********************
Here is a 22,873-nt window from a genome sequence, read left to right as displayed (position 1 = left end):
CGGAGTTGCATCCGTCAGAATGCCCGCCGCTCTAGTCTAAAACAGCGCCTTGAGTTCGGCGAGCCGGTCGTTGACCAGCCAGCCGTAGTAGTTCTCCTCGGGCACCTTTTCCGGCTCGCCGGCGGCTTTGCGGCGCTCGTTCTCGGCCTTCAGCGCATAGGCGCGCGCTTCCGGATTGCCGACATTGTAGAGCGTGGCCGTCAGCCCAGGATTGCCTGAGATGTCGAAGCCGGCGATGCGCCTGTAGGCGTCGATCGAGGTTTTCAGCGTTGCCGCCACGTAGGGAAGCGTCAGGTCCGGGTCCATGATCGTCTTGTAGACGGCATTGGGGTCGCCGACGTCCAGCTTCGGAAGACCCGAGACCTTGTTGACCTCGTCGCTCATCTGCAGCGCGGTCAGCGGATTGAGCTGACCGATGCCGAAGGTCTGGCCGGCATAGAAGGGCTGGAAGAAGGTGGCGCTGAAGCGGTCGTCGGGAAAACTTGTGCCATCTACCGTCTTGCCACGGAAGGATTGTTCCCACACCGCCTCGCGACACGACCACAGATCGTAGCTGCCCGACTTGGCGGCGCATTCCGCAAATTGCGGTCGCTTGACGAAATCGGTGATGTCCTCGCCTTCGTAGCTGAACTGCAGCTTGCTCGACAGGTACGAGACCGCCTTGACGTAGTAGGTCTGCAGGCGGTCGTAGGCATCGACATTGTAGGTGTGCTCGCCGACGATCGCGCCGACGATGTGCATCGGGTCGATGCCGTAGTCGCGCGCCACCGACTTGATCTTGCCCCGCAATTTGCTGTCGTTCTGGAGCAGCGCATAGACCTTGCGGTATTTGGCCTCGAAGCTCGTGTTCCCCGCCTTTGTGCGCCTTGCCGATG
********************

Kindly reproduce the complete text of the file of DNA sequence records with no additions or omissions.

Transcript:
Here is a 22,873-nt window from a genome sequence, read left to right as displayed (position 1 = left end):
CGGAGTTGCATCCGTCAGAATGCCCGCCGCTCTAGTCTAAAACAGCGCCTTGAGTTCGGCGAGCCGGTCGTTGACCAGCCAGCCGTAGTAGTTCTCCTCGGGCACCTTTTCCGGCTCGCCGGCGGCTTTGCGGCGCTCGTTCTCGGCCTTCAGCGCATAGGCGCGCGCTTCCGGATTGCCGACATTGTAGAGCGTGGCCGTCAGCCCAGGATTGCCTGAGATGTCGAAGCCGGCGATGCGCCTGTAGGCGTCGATCGAGGTTTTCAGCGTTGCCGCCACGTAGGGAAGCGTCAGGTCCGGGTCCATGATCGTCTTGTAGACGGCATTGGGGTCGCCGACGTCCAGCTTCGGAAGACCCGAGACCTTGTTGACCTCGTCGCTCATCTGCAGCGCGGTCAGCGGATTGAGCTGACCGATGCCGAAGGTCTGGCCGGCATAGAAGGGCTGGAAGAAGGTGGCGCTGAAGCGGTCGTCGGGAAAACTTGTGCCATCTACCGTCTTGCCACGGAAGGATTGTTCCCACACCGCCTCGCGACACGACCACAGATCGTAGCTGCCCGACTTGGCGGCGCATTCCGCAAATTGCGGTCGCTTGACGAAATCGGTGATGTCCTCGCCTTCGTAGCTGAACTGCAGCTTGCTCGACAGGTACGAGACCGCCTTGACGTAGTAGGTCTGCAGGCGGTCGTAGGCATCGACATTGTAGGTGTGCTCGCCGACGATCGCGCCGACGATGTGCATCGGGTCGATGCCGTAGTCGCGCGCCACCGACTTGATCTTGCCCCGCAATTTGCTGTCGTTCTGGAGCAGCGCATAGACCTTGCGGTATTTGGCCTCGAAGCTCGTGTTCCCCGCCTTTGTGCGCCTTGCCGATG